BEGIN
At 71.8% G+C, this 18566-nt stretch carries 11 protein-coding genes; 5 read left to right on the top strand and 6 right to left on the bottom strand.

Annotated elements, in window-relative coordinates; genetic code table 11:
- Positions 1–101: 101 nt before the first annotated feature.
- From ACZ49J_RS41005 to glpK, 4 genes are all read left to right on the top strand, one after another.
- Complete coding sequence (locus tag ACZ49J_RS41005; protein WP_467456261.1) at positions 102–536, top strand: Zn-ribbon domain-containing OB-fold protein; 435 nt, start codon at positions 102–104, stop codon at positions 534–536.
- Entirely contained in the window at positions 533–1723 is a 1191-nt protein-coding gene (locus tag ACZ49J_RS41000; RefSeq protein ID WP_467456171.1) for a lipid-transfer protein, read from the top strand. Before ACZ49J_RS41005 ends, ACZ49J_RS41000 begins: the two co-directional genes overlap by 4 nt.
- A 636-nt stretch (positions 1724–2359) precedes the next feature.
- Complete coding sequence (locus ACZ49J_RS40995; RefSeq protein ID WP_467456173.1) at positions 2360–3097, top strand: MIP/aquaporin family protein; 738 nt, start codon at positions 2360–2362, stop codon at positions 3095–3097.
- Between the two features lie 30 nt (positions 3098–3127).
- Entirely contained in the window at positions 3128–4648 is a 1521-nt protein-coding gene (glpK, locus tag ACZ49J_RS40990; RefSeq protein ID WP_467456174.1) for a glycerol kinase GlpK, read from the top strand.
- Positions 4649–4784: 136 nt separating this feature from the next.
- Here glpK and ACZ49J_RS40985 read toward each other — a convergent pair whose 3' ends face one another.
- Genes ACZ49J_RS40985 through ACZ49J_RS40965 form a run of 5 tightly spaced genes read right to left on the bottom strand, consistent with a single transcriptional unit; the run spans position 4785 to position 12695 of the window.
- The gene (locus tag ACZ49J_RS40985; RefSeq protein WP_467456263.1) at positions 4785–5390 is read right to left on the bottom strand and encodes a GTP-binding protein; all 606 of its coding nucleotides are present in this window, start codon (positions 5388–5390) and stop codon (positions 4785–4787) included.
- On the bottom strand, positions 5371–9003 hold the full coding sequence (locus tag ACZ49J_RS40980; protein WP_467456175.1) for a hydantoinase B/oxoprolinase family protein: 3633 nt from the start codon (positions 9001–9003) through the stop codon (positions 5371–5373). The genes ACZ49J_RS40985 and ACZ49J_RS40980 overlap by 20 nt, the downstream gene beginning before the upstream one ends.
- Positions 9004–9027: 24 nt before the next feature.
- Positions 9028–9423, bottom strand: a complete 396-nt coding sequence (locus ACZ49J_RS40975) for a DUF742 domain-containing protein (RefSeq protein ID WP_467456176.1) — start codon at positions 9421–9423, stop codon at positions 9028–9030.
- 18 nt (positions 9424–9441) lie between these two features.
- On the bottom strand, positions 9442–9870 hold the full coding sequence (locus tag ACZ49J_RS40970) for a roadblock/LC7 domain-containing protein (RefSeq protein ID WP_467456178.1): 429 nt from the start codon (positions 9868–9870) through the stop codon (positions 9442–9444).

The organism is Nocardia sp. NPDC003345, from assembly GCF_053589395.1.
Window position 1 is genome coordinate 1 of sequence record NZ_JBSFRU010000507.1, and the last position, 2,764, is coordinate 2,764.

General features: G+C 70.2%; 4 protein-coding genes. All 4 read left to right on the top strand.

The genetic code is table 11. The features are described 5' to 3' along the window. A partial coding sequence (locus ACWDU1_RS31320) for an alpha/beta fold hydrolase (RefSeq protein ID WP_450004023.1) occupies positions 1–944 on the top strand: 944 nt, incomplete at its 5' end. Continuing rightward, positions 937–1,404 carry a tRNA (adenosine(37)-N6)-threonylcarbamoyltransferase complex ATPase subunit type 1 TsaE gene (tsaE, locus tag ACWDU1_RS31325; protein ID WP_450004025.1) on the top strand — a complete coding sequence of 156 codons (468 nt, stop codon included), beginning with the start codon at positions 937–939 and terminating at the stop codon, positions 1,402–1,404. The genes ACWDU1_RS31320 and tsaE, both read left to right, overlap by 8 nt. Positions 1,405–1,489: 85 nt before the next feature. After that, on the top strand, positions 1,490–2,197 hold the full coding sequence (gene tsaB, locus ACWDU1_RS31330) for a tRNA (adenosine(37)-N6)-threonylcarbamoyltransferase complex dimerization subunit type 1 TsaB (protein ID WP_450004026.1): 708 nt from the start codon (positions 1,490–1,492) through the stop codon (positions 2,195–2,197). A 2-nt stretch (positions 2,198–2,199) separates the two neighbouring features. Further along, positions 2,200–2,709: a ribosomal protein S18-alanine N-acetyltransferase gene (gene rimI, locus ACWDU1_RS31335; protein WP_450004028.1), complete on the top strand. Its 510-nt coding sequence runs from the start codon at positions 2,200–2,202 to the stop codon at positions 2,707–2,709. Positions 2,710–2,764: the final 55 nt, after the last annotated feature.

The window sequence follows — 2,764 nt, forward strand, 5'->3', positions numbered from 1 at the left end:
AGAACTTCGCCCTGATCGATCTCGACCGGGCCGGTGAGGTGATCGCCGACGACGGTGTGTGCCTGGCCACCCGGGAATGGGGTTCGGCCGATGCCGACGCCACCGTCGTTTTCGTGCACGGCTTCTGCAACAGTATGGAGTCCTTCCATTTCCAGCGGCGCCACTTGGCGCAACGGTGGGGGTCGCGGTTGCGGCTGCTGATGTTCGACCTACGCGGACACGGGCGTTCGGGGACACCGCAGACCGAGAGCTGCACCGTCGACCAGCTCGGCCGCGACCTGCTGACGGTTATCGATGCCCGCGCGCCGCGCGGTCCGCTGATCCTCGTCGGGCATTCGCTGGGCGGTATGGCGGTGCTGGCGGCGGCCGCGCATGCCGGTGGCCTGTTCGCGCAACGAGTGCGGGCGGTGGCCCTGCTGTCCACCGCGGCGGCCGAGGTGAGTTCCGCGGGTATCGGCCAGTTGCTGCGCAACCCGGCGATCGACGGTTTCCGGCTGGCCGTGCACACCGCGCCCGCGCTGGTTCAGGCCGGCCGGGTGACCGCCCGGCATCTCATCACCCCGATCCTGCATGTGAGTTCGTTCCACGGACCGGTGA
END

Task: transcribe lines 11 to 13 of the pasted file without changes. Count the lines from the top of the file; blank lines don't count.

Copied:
- Positions 4649–4784: 136 nt separating this feature from the next.
- Here glpK and ACZ49J_RS40985 read toward each other — a convergent pair whose 3' ends face one another.
- Genes ACZ49J_RS40985 through ACZ49J_RS40965 form a run of 5 tightly spaced genes read right to left on the bottom strand, consistent with a single transcriptional unit; the run spans position 4785 to position 12695 of the window.